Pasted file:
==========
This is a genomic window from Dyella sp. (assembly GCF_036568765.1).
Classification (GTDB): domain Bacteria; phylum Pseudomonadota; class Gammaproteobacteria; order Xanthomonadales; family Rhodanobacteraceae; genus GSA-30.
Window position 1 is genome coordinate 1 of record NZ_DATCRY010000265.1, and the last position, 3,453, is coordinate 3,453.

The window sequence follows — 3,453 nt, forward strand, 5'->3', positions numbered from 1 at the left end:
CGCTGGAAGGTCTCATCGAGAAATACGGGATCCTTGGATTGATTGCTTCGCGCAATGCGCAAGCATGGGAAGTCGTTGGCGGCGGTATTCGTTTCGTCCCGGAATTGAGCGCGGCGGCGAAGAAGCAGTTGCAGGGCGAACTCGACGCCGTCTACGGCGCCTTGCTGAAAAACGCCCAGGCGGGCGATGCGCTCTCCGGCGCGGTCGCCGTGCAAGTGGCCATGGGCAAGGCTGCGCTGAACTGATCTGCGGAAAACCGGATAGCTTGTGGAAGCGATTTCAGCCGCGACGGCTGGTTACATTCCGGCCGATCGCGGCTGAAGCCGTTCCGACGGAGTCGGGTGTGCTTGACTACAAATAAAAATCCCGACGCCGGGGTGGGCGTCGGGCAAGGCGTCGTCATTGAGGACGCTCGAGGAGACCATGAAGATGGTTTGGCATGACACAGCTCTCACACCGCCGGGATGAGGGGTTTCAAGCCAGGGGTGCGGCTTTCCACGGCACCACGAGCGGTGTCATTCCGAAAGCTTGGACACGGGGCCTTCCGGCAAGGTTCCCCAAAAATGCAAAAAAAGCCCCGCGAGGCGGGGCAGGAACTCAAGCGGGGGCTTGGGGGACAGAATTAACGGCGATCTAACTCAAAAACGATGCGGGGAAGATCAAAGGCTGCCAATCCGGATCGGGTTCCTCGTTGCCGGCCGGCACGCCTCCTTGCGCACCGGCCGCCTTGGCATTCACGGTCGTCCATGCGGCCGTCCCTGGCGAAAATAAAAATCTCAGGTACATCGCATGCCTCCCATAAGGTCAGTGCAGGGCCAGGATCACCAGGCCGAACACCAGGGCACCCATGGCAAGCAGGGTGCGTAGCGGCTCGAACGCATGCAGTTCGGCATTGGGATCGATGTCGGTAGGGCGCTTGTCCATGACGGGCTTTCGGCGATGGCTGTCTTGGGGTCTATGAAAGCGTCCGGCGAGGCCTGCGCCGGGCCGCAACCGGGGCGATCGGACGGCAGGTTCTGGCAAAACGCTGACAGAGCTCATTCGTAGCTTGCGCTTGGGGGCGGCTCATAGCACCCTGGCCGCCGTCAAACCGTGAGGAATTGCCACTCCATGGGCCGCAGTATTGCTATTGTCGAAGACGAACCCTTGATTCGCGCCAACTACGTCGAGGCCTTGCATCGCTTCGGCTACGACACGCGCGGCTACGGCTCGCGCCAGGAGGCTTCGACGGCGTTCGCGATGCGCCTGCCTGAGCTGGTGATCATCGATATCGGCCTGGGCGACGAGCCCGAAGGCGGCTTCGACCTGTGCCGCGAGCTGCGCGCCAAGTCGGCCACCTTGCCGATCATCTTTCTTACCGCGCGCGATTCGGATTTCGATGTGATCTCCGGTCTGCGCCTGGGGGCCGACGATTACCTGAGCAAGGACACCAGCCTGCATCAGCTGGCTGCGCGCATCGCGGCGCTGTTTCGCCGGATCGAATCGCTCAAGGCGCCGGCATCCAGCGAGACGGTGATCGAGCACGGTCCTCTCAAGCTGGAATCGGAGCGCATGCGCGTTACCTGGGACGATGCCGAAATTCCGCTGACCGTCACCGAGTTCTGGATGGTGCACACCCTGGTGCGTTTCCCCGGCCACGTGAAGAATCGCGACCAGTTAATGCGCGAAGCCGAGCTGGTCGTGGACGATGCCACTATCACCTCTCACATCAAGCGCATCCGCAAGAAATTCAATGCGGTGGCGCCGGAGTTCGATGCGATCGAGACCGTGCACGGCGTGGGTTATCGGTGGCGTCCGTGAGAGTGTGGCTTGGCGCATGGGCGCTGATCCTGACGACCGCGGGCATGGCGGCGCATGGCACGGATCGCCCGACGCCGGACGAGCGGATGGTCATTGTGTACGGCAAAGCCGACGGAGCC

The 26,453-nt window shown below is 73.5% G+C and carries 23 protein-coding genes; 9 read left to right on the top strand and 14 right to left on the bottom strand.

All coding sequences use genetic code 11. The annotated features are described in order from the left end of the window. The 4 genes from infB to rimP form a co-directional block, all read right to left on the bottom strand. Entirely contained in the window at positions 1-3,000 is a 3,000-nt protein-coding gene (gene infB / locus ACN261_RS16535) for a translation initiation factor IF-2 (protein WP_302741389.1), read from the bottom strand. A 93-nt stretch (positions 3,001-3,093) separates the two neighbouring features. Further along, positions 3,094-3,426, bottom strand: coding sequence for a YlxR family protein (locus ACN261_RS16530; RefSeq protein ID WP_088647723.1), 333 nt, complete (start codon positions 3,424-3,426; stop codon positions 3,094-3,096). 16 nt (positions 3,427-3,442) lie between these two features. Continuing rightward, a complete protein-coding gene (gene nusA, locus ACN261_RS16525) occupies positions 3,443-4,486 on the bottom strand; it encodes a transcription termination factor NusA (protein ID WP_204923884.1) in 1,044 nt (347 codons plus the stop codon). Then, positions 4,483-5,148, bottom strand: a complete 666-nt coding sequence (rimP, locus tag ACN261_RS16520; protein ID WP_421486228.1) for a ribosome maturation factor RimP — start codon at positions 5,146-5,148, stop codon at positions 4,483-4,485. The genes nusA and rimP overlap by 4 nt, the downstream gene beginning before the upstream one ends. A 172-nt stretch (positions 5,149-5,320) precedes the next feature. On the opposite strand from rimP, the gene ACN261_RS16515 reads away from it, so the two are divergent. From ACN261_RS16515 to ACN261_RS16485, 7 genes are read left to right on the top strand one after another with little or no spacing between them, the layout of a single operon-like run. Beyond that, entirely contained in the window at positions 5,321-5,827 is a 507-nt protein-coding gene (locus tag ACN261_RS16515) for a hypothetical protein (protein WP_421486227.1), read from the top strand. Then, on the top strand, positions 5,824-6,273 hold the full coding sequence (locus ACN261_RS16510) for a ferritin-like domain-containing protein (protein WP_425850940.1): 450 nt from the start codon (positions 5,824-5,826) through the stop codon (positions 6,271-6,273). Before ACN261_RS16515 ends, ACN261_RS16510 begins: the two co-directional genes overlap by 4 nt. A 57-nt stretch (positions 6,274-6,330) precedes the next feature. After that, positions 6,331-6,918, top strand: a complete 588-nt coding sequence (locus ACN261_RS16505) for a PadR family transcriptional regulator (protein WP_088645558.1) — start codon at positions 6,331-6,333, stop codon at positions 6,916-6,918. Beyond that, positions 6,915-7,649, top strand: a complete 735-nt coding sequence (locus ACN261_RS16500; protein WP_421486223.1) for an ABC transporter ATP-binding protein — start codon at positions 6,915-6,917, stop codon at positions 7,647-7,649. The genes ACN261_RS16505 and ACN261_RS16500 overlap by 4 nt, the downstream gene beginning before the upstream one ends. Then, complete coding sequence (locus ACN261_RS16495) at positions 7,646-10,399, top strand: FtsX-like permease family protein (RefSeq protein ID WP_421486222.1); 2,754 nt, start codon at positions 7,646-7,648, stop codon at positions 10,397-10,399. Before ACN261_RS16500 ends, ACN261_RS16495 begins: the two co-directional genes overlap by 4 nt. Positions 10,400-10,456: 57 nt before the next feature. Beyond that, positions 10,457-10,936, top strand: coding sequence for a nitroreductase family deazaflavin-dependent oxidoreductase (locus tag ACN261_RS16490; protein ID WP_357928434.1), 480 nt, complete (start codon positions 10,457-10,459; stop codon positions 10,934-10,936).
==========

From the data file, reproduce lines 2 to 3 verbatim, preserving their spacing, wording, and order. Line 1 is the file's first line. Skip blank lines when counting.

Classification (GTDB): domain Bacteria; phylum Pseudomonadota; class Gammaproteobacteria; order Xanthomonadales; family Rhodanobacteraceae; genus GSA-30.
Window position 1 is genome coordinate 1 of record NZ_DATCRY010000265.1, and the last position, 3,453, is coordinate 3,453.